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AIRSHOW GUIDE: LESZNO

AIRSHOW GUIDE: LESZNO

GUIDE BY ADAM LANDAU | PHOTOS BY ALEX PRINS

Continually proving itself to be one of the best mid-sized airshows in the world, the Leszno Airshow is a must-attend event for any airshow enthusiast. Renowned across the continent for its imaginative approach to air displays, photographer-friendly showground and first-rate hospitality, it is a show sure to win a place in the hearts of anybody lucky enough to attend.

The Leszno Airshow began life in 2006 as the Leszno Glider Picnic, led by an enthusiastic team of volunteers and staff at Leszno Airfield. It quickly grew into a fully-fledged airshow – the Leszno Air Picnic – peaking in 2016 with its first military participation, the Polish Air Force’s new F-16 “Tiger Demo Team”.

After the hugely successful 2016 show, the event was scaled back due to funding difficulties, becoming the SoundAir Festival. Slated to return as the Leszno Airshow in June 2020, the event was cancelled because of the coronavirus pandemic, but was re-organised in August under the name Antidotum Airshow Leszno.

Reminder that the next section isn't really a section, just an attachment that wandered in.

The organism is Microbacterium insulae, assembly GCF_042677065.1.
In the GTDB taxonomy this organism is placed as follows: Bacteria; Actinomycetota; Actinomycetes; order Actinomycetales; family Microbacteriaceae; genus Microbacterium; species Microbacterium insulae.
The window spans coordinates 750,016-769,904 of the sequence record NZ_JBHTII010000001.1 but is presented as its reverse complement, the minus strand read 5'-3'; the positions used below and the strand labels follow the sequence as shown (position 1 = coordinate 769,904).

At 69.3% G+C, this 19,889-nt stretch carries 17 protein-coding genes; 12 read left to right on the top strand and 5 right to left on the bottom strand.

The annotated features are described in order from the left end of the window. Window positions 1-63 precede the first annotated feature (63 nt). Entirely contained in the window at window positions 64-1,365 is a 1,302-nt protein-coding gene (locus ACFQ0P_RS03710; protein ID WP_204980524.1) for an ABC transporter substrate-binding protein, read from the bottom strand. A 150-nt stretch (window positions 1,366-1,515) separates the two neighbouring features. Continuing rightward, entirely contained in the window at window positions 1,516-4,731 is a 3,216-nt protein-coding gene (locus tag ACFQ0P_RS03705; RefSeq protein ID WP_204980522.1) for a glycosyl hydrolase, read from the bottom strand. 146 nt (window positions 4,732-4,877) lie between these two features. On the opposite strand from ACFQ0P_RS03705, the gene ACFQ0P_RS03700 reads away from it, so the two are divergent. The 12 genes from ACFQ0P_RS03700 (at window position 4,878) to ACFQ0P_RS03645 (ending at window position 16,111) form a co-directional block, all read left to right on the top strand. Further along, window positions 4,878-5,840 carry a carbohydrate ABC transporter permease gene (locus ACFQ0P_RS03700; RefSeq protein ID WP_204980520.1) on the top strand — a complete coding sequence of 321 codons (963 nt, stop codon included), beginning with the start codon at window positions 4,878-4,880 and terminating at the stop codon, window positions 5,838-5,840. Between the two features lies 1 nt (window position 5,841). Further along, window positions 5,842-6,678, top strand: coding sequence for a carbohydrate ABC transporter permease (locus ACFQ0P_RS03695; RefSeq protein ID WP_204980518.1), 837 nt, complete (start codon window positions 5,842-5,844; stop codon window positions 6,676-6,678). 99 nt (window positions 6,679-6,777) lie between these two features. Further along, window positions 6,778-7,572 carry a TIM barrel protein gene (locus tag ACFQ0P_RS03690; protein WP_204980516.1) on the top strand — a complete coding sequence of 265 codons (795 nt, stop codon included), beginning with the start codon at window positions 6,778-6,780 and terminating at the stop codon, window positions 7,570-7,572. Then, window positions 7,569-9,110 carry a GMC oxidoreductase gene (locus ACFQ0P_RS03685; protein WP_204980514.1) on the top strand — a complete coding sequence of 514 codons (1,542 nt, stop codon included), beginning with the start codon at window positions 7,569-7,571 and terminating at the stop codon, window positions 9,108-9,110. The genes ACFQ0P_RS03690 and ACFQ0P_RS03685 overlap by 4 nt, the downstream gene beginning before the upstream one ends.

The Antidotum Airshow came back for a second show in June 2021, attracting its first foreign military participation (the Swiss Air Force’s Super Puma) as well as hugely bolstered support from the Polish Air Force (C-130, F-16 and Aerobatic Team Orlik). The show plans to run each June under the Antidotum brand for the foreseeable future, and looks set to further expand its portfolio of military visitors. The show is also supported by Red Bull, who have contributed a number of acts (in 2020 and 2021, contributions included the Flying Bulls Aerobatic Team, four Flying Bulls warbirds, the Bolkow Bo.105 and Team Blanix, among others).

Recent airshows at Leszno have taken place on Fridays and Saturdays, with the flying display starting in the late afternoon, to avoid the heat of the day. Displays typically start at around 5pm and run for around three hours, before a short break at 8pm. A further two hours of flying then follows as the sun sets, mainly comprising pyrotechnic air displays. The show is accompanied by live music, performed on a small stage at show centre.

Ticket prices have fluctuated each year, but for 2021 standard advance tickets were set at 30zł per adult, roughly equal to £6, €6 or $8. Children under 12 could enter at the slightly discounted price of 20. These were available through Ticketmaster. Tickets were also available on the gate for a small surcharge of 5 (£1, €1 or $1). People with disabilities can enter the show for free, but must contact the show to arrange their free ticket prior to arrival.